A group of activists yesterday repeated their call for the government to preserve the remains of the old Taipei prison, even though most of the original compound has been demolished.
Located in the city’s Da-an District (大安), the 4.046 hectare prison compound was built by the Japanese in the early 1900s during the colonial period, in response to anti-Japanese uprisings throughout Taiwan.
Almost all of the prison’s buildings were demolished by previous Chinese Nationalist Party (KMT) administrations, leaving only two stone walls, known as the north wall and the south wall, and a number of Japanese-style residential buildings along the walls.
While the north wall has been designated a historic site by the Taipei City Government, preservationists are concerned that an urban renewal plan would cause all the remaining relics to be destroyed.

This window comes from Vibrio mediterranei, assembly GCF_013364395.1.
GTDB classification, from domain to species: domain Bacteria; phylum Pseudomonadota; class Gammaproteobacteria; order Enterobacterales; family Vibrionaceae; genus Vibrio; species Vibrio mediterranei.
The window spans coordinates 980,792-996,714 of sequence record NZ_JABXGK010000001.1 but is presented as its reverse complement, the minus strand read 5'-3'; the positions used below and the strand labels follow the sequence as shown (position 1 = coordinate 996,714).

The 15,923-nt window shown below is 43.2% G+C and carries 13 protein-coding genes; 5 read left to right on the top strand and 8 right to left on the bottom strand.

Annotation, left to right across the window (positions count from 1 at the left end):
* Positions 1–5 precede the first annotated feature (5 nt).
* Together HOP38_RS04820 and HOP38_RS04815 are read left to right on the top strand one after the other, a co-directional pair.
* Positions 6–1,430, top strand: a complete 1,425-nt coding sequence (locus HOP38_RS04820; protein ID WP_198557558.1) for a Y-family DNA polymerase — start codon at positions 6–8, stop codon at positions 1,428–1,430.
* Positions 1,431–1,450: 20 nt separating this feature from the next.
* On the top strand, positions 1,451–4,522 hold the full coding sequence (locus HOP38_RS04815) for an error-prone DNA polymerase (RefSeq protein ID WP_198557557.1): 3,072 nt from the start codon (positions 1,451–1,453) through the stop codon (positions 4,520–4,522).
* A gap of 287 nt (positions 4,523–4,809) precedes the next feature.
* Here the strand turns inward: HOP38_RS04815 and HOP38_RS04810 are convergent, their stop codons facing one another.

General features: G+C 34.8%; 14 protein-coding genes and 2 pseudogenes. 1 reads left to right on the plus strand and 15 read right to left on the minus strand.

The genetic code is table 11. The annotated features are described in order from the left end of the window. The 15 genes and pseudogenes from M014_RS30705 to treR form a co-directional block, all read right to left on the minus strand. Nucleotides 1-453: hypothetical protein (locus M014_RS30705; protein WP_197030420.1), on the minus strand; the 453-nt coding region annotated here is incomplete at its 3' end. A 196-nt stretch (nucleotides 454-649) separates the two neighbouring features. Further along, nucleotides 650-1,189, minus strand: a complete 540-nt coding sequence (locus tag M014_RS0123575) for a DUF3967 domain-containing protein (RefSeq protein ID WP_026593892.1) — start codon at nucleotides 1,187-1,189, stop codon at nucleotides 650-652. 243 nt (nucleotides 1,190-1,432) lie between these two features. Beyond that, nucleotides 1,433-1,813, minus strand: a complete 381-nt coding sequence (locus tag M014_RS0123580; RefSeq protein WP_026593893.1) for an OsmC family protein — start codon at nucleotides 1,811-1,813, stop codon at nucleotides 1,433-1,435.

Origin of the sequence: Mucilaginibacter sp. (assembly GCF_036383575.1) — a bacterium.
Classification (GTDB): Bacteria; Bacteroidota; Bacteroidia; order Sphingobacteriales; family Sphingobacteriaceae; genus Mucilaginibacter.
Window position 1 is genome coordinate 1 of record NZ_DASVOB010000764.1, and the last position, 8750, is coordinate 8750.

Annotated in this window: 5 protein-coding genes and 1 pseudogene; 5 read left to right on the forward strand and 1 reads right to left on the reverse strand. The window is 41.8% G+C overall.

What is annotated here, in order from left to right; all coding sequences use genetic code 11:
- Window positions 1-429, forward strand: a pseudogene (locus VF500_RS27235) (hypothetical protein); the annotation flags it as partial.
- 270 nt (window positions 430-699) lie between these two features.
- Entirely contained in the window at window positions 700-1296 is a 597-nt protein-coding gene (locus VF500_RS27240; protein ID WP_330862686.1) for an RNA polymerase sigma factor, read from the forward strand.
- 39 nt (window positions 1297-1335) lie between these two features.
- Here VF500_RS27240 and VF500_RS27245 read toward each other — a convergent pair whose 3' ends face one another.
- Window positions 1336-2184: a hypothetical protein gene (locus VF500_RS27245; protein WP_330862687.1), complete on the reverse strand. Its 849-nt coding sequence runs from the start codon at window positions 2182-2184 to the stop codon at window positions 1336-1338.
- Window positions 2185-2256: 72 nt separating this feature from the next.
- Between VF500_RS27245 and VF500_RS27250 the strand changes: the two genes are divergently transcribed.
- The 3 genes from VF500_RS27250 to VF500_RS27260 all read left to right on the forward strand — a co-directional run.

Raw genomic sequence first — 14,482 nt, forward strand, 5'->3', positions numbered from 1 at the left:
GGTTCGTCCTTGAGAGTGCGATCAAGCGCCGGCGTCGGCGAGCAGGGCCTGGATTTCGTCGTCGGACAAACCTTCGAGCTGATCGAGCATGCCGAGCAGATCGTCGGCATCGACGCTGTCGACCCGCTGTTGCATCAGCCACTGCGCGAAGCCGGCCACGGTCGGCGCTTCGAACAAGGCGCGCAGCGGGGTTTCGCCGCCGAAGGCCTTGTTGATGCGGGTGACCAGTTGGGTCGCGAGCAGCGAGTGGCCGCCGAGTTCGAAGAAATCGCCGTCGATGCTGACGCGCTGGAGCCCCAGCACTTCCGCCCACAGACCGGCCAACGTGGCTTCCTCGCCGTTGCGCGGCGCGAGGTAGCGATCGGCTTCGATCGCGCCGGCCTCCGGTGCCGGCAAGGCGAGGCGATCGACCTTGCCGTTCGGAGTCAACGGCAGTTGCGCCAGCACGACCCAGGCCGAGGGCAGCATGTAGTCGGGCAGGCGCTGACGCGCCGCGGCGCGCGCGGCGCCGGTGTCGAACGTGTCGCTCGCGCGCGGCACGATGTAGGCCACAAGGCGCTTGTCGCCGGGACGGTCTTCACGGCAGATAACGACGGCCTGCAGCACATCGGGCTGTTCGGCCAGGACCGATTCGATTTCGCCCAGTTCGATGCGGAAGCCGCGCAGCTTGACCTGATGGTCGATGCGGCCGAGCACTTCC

“Memories would be taken away if the government decided to demolish the site, which could have been a candidate for a UNESCO world heritage site designation if the government was serious about preserving historical buildings,” Chuang Wan-shou (莊萬壽), a professor at Chang Jung Christian University, said yesterday at the site.
According to Chuang, the site is rich in memories and history that spanned the Japanese colonial period and the White Terror era under the then-KMT authoritarian regime. Tens of thousands of anti-Japanese and anti-KMT political prisoners were jailed at the prison, and a number of political prisoners were executed there.
“Too many historic buildings have been destroyed by the KMT administration. I would say that amounts to murdering the memories and history of all Taiwanese,” Chuang said.
Chuang urged the government to suspend the demolition, launch a comprehensive investigation of the site and establish a memorial park to commemorate the prison.